I am evangelical because of the role evangelicalism had in advancing freedom and equality for all people.
In his Thoughts upon Slavery, John Wesley boldly declared, “Liberty is the right of every human creature, as soon as he breathes the vital air; and no human law can deprive him of that right which he derives from the law of nature.” It’s not that Christianity promises believers good things such as freedom and equality. By no means. But inasmuch as Christianity aligns with the nature of the created order and the supernatural revelation of God to his people, then the promotion of that good news to all people (that is, evangelism) and the application of those truths (activism) advances the flourishing of God’s creation even amid its fallenness.
While we who live in the latter years of modernity can see more clearly the dangers that accompany too much emphasis on the individual and subjectivity (culminating as they now have into a deadly embrace of radical autonomy), the gift of liberty cultivated by evangelicalism far outweighs the risks that accompany it. Responsibility comes with freedom, so the elevation of the individual is accompanied by a corresponding need to hold freedom in balance with a proper understanding of humans as social beings who live in community. We can see this point better now, from our vantage point within late modernity, as the pendulum swings away from too much emphasis on individualism.
Yet even as we correct for one extreme, we dare not forget that the emphasis the early evangelicals placed on each individual arose from their good and true belief in the equal worth and dignity of each human soul. Richardson, the eighteenth-century English novelist mentioned above, helped to advance this evangelical notion of equality in his hugely popular works. In his first novel, Pamela; or, Virtue Rewarded, the titular character, a lowborn servant girl, has the audacity to declare (in defense of her stolid resistance of her master’s sexual advances), “O Sir! my soul is of equal Importance with the Soul of a Princess; though my Quality is inferior to that of the meanest Slave.” The fictional Pamela’s words are uttered within the context of sexual and bodily integrity, but her plight as an utterly powerless servant girl hounded and harassed by her wealthy master is not unlike that of the slave. While Wesley sought freedom for African slaves, Richardson advanced the freedom of individual autonomy, both in general and within the context of marriage.
Marriage is another area that evangelicalism profoundly shaped. Evangelicals, and the early novelists who believed in evangelical principles, advanced a vision of marriage as an institution designed to enable both husband and wife to serve in Christian ministry both within the home and without. This understanding transformed the institution of marriage from one based on political and economic expediency (the joining of ancestral lineages or landholdings) to one based on personal suitability.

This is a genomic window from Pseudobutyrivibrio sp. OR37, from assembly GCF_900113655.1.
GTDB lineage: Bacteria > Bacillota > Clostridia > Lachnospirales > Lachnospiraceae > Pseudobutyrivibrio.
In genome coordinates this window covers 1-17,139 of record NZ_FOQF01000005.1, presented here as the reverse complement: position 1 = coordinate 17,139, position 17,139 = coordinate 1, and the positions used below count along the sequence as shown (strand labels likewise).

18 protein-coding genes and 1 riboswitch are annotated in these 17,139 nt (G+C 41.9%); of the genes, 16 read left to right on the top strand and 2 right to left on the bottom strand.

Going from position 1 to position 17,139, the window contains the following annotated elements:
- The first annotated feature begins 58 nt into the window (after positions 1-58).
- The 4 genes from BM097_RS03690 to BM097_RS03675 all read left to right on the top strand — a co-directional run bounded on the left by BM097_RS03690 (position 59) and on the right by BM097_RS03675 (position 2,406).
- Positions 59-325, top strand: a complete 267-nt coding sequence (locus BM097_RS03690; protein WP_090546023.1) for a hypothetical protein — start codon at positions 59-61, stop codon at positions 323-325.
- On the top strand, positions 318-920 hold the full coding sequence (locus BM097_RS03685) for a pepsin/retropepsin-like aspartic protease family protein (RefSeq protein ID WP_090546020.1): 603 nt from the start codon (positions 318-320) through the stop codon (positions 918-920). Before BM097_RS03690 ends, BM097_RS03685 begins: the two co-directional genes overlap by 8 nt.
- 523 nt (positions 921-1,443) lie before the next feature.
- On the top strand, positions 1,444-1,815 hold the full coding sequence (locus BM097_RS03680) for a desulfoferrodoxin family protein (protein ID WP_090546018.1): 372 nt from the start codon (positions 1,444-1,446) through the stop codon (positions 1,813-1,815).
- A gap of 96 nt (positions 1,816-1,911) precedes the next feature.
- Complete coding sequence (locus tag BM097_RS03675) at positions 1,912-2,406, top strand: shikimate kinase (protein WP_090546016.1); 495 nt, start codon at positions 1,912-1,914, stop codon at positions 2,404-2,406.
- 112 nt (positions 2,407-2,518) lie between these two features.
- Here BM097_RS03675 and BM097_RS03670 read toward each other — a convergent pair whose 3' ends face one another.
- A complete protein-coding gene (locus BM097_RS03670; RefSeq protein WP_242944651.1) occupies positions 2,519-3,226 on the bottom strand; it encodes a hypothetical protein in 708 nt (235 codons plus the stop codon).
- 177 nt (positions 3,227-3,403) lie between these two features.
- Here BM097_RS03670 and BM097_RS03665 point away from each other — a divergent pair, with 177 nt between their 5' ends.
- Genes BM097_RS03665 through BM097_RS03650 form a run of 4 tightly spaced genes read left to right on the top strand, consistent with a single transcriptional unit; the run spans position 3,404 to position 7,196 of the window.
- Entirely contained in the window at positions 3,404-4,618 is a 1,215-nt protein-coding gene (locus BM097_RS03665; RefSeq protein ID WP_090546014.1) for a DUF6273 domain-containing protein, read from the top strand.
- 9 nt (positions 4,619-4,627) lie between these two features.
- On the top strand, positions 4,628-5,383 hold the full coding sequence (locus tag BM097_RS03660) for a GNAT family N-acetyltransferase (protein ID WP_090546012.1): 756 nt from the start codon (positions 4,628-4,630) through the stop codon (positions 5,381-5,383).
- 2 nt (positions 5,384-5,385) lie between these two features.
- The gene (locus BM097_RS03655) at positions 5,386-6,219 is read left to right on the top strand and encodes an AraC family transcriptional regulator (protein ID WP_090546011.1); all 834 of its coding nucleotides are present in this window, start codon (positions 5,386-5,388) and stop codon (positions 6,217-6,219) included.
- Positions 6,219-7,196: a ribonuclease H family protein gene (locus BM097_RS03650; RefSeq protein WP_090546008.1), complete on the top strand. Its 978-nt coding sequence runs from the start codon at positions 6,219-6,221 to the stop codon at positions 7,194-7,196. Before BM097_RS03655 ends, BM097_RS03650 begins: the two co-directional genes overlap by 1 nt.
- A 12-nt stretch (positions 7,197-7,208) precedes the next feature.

Evangelicals called this the companionate marriage, a union of the couple’s choosing rather than the parents’ based on mutual compatibility in order that both partners might better fulfill the callings of their earthly ministry. Some of the most important early novels dealt directly with the marriage question, challenging with their marriage plots the old narrative, which upheld marriage as strictly a financial transaction that required parental approval (and often arrangement). Under the influence of evangelical ideas, eighteenth- and nineteenth-century novels helped revolutionize the social imaginary concerning marriage.
The reforming spirit doing battle with slavery, which persisted over several decades, was expansive enough to address numerous other issues as well. The evangelical abolitionists sought and enacted reforms in education, child labor, animal welfare, and other social arenas. Such activism inadvertently carved out new spaces for women, too, and ultimately the evangelical movement increased the authority of women to speak on matters of moral, social, and religious concern, granting women greater roles in public life as evangelicals sought to advance the public good.
Some of those quitting evangelicalism today do so, seemingly, from embarrassment and shame over the way evangelicalism looks today reflected in the distorted glass held up by media and poorly designed polls. A greater understanding of evangelicalism’s history—and its fruit yet to come from that history— renders such a view as misguided and shortsighted. While some fields fall fallow now and then, the rich soil of evangelicalism is, I firmly believe, yet fertile.